He had been a leader among the Adventists. And a man has to be, to be a president of a conference he deals with all kinds of people
especially the workers. There are quite a few workers in a
conference. 

McGEE: … Mrs. Houteff was now vice president and general manager. How did things develop from that point forward? 

SAETHER: The first thing that she said when we had our council
meeting was, “I want you men to go all over the camp,” I guess
we used to call it the camp. We figured this was just a camp,
see. We’re just camping out here for the duration.
When Brother Houteff first started this work he figured it
would be all over in a year. When he first started out there in
California there was just a unit there.

Well, then when they came here that was different but he called this a camp. He got
that from Ezekiel, that we should set up a camp and the church
is the city and that’s what we did...She said, “I’m interested in the Bible study and I want to do some private studying.” Well, it wasn’t long after that— 

...This was in 1955 and Mrs. Houteff cornered me one day in the office. We closed at noon on Friday so everybody could go home and get ready for Sabbath.  She cornered me there and she talked all afternoon to me, trying to persuade me
to her idea in Revelation 11. 

Well, one thing I could see and I acknowledged this right
away. I told her, “I can see you’re right in this, that those
days didn’t take place back in the Dark Ages as the church had
thought and as we thought. Brother Houteff thought and taught.

We taught that those days were the days of papal supremacy and
had to do with that. I could see that they don’t. They’re in
present time. That they apply now in any definite way, you
haven’t shown it. You haven’t got the proof, you haven’t got
the backing of it. Where is the proof of this?”

I was courteous with her, I wasn’t rough. I should have
even made fun of it but I didn’t. She was in earnest, I thought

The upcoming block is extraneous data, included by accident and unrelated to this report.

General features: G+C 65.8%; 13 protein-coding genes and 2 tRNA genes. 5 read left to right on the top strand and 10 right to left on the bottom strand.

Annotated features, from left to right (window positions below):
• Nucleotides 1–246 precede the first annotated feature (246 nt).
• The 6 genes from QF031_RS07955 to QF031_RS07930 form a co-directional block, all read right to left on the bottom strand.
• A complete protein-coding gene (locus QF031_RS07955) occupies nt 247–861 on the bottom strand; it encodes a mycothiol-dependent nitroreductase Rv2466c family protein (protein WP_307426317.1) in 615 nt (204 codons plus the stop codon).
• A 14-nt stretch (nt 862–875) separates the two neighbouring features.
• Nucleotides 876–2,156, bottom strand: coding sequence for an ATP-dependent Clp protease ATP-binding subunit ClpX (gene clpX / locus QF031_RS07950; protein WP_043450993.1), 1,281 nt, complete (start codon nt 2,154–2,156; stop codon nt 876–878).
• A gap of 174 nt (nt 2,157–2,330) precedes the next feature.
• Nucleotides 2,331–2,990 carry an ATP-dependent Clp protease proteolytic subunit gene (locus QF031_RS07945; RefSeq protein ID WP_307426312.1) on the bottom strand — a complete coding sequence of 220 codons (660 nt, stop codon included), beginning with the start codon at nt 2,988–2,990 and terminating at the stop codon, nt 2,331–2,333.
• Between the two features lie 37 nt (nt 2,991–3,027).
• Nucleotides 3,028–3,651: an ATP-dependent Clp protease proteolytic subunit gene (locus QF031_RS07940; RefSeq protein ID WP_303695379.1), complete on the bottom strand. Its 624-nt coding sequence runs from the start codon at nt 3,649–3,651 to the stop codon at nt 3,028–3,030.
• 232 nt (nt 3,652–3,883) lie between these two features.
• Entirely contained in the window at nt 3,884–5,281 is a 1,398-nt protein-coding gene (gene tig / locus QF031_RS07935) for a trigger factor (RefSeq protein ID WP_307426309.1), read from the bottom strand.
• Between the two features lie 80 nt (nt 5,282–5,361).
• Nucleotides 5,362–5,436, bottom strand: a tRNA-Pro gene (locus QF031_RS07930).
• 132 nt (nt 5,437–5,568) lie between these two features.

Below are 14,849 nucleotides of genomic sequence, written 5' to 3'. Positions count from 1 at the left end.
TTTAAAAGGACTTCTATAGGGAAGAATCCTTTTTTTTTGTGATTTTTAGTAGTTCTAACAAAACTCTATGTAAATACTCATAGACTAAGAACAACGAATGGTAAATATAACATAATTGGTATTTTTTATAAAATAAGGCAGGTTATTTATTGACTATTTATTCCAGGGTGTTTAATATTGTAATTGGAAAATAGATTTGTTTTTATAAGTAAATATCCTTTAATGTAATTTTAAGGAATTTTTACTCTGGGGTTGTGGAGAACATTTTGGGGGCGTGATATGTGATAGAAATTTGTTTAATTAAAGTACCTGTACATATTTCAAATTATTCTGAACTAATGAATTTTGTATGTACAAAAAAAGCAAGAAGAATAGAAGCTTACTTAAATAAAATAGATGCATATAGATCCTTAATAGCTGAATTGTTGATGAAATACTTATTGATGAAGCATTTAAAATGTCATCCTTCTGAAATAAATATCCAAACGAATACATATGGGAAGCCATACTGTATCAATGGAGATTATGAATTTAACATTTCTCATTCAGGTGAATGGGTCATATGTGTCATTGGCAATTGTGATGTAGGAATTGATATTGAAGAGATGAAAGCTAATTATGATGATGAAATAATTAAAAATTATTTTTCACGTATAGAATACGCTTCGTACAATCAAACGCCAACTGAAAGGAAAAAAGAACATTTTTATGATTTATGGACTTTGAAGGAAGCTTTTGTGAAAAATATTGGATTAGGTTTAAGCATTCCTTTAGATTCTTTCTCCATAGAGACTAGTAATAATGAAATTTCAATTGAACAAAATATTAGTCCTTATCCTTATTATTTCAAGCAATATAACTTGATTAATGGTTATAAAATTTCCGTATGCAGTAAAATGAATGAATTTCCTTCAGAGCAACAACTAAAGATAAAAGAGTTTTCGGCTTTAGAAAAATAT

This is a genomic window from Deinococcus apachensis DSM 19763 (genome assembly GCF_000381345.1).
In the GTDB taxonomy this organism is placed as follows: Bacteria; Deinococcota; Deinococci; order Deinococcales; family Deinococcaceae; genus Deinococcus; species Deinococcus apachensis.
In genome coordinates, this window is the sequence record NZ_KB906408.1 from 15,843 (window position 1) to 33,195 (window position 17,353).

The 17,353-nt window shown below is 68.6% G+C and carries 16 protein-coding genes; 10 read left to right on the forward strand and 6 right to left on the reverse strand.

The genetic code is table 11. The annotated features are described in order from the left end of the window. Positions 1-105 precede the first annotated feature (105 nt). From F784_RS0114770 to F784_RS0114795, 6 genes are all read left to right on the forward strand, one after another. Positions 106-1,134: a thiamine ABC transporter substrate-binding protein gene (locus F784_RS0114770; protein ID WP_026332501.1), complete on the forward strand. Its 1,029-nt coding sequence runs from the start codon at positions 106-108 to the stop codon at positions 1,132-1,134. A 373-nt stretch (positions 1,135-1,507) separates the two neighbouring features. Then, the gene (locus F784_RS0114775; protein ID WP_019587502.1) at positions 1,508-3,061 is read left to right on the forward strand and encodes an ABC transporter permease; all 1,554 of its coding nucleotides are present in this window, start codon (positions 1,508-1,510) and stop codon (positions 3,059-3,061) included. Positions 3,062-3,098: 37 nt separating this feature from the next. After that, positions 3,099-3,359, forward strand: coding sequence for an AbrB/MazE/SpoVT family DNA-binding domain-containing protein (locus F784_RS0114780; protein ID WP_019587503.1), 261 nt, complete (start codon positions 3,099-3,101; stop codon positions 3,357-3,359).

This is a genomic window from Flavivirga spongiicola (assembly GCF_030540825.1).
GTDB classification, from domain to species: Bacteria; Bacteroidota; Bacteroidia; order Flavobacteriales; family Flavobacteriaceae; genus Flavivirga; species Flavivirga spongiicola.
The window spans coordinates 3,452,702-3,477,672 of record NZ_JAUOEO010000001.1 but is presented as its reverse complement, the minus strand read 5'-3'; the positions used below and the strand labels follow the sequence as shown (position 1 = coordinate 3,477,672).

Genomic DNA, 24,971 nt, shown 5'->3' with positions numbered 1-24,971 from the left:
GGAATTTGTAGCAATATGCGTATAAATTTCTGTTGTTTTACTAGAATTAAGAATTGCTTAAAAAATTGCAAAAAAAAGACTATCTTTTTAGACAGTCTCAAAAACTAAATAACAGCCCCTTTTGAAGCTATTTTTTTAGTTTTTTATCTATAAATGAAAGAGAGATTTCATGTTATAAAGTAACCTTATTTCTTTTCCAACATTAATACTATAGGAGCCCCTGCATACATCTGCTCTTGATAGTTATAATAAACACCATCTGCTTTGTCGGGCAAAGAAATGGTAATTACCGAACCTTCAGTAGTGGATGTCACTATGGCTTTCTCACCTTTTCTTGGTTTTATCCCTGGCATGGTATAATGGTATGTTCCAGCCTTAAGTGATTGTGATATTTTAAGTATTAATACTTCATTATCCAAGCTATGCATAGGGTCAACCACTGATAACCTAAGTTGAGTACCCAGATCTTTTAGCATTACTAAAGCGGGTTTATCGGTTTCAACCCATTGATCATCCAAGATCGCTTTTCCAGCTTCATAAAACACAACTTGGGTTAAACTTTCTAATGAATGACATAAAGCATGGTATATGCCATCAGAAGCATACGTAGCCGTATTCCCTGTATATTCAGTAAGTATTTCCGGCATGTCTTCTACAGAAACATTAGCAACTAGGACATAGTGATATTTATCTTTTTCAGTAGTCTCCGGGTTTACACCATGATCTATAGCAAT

she’d lost her mind.

….I thought that Mrs. Houteff was wrong but she talked all
afternoon. Hour after hour. Pleading with me. Just pleading.
What she should have done was taken it to the council. What she
did was go to each individual in the council and talk with them
about it. 

That’s what she must have done because in the fall of the year
we sent out a code—every month a code came out. In this code, on
November 9, we opened them—we got them over at the office—they
were sent out to the—that’s what was printed I think, as I recall.

Fifteen hundred had been sent out to the people and there it
says, “We’ve now entered these days.” When I opened it up I was
dumbfounded. I knew she talked to me about it but that’s the last
I heard of it. Not another word was said.

In March—it was in March that she told me this or April,
March, we’ll say. April, May, June, July, August, September,
October, November, eight months—not a word. Not a word was said.
In the council or anywhere else. It was just kept on the q,t.
Then, she come out and said we’d entered these days.

Hermanson was getting his mail—they were distributing the
mail over in the office, to the office workers. He got his code,
too, with the mail and he gave us each our code. The codes had
been sent out. Taken dovm to the post office. So they’d gone
out to all the people.
I said, “Did you see this?” “Yes.” “We’ve now entered these
days, ” I said. “If we’ve entered those days they’re gonna end
some day and then what?” “Well,” he says, “she wrote it. It’s
her responsibility.”

SAETHER: Right then and there what I should have said and insisted
on, was that this thing should be brought before the council and if
it could be proven we’d accept it. But, if it can’t, we’ll tell the
people there’s a mistake made. How easy that would have been compared
to what happened. Well, I didn’t know what to do about it.

McGEE: How did things develop after the fall of 1955 when this
message went out? How did things develop here at Mt. Carmel?

SAETHER: It was quite a shock to many of the Davidians that Brother
Houteff died. Some felt that he never would die, that he’d be the
king in the new kingdom. He taught, and we all believed, that there
was to be a kingdom. There were some things we couldn’t understand,I couldn’t. But I couldn’t get a better answer. That was my policy,
if you can’t give a better reason, a better answer, better not say
anything. Why criticize something if you can’t have a better answer
for it? I couldn’t see through some of those things.

McGEE: All right. Then along comes this message that we’re in
the last days—”We’re in these days.” How did the people respond
to that over the next year or two?

SAETHER: I think there was division came in then, more than before.
This came out November 9, [1955]. About October 9 or 10, somewhere
around there, we received a letter from Springfield, Missouri,
general delivery. The group of Davidians wanted to come to Mt.
Carmel, in a group, and they wanted our permission to come as a
group. If it was satisfactory we should let them know by a certain
date and if not they were going to come then.

….In two or three days here came a whole group of people from
West Texas. I knew almost all of them. There was a woman that—